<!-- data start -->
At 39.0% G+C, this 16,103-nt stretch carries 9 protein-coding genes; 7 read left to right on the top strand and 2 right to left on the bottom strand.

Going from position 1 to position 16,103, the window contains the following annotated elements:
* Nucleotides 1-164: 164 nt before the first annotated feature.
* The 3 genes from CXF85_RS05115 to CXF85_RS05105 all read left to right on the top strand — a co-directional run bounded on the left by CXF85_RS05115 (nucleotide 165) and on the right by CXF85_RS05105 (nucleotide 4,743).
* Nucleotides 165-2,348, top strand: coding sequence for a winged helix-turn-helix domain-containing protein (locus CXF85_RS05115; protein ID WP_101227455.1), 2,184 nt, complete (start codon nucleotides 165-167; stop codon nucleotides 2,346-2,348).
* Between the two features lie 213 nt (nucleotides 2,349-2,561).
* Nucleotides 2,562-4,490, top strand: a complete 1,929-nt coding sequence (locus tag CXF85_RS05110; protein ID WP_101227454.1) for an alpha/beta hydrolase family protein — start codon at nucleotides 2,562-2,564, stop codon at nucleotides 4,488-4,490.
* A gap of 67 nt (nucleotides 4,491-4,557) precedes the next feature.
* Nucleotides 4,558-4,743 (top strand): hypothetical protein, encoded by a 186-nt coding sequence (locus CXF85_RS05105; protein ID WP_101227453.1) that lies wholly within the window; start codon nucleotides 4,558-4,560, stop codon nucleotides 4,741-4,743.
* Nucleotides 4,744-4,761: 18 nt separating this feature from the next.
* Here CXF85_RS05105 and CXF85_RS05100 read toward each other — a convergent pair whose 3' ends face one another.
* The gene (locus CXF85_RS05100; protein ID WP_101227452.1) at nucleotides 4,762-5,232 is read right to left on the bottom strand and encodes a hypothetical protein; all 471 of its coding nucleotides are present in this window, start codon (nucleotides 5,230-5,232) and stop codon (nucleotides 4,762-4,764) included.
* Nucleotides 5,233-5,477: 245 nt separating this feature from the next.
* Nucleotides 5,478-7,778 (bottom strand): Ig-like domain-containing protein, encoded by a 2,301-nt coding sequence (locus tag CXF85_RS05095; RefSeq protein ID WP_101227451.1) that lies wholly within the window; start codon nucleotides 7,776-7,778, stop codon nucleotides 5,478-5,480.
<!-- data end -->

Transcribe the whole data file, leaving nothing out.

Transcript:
At 39.0% G+C, this 16,103-nt stretch carries 9 protein-coding genes; 7 read left to right on the top strand and 2 right to left on the bottom strand.

Going from position 1 to position 16,103, the window contains the following annotated elements:
* Nucleotides 1-164: 164 nt before the first annotated feature.
* The 3 genes from CXF85_RS05115 to CXF85_RS05105 all read left to right on the top strand — a co-directional run bounded on the left by CXF85_RS05115 (nucleotide 165) and on the right by CXF85_RS05105 (nucleotide 4,743).
* Nucleotides 165-2,348, top strand: coding sequence for a winged helix-turn-helix domain-containing protein (locus CXF85_RS05115; protein ID WP_101227455.1), 2,184 nt, complete (start codon nucleotides 165-167; stop codon nucleotides 2,346-2,348).
* Between the two features lie 213 nt (nucleotides 2,349-2,561).
* Nucleotides 2,562-4,490, top strand: a complete 1,929-nt coding sequence (locus tag CXF85_RS05110; protein ID WP_101227454.1) for an alpha/beta hydrolase family protein — start codon at nucleotides 2,562-2,564, stop codon at nucleotides 4,488-4,490.
* A gap of 67 nt (nucleotides 4,491-4,557) precedes the next feature.
* Nucleotides 4,558-4,743 (top strand): hypothetical protein, encoded by a 186-nt coding sequence (locus CXF85_RS05105; protein ID WP_101227453.1) that lies wholly within the window; start codon nucleotides 4,558-4,560, stop codon nucleotides 4,741-4,743.
* Nucleotides 4,744-4,761: 18 nt separating this feature from the next.
* Here CXF85_RS05105 and CXF85_RS05100 read toward each other — a convergent pair whose 3' ends face one another.
* The gene (locus CXF85_RS05100; protein ID WP_101227452.1) at nucleotides 4,762-5,232 is read right to left on the bottom strand and encodes a hypothetical protein; all 471 of its coding nucleotides are present in this window, start codon (nucleotides 5,230-5,232) and stop codon (nucleotides 4,762-4,764) included.
* Nucleotides 5,233-5,477: 245 nt separating this feature from the next.
* Nucleotides 5,478-7,778 (bottom strand): Ig-like domain-containing protein, encoded by a 2,301-nt coding sequence (locus tag CXF85_RS05095; RefSeq protein ID WP_101227451.1) that lies wholly within the window; start codon nucleotides 7,776-7,778, stop codon nucleotides 5,478-5,480.